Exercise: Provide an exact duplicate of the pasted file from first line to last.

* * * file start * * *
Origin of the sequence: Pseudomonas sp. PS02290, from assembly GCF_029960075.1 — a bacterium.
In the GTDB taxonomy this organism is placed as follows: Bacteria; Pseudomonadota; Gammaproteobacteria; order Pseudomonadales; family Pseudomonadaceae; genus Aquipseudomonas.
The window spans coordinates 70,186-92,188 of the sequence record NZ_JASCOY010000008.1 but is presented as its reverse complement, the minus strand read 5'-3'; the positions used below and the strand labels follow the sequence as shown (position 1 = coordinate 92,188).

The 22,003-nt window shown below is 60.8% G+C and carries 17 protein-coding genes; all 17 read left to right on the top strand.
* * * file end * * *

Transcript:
Origin of the sequence: Pseudomonas sp. PS02290, from assembly GCF_029960075.1 — a bacterium.
In the GTDB taxonomy this organism is placed as follows: Bacteria; Pseudomonadota; Gammaproteobacteria; order Pseudomonadales; family Pseudomonadaceae; genus Aquipseudomonas.
The window spans coordinates 70,186-92,188 of the sequence record NZ_JASCOY010000008.1 but is presented as its reverse complement, the minus strand read 5'-3'; the positions used below and the strand labels follow the sequence as shown (position 1 = coordinate 92,188).

The 22,003-nt window shown below is 60.8% G+C and carries 17 protein-coding genes; all 17 read left to right on the top strand.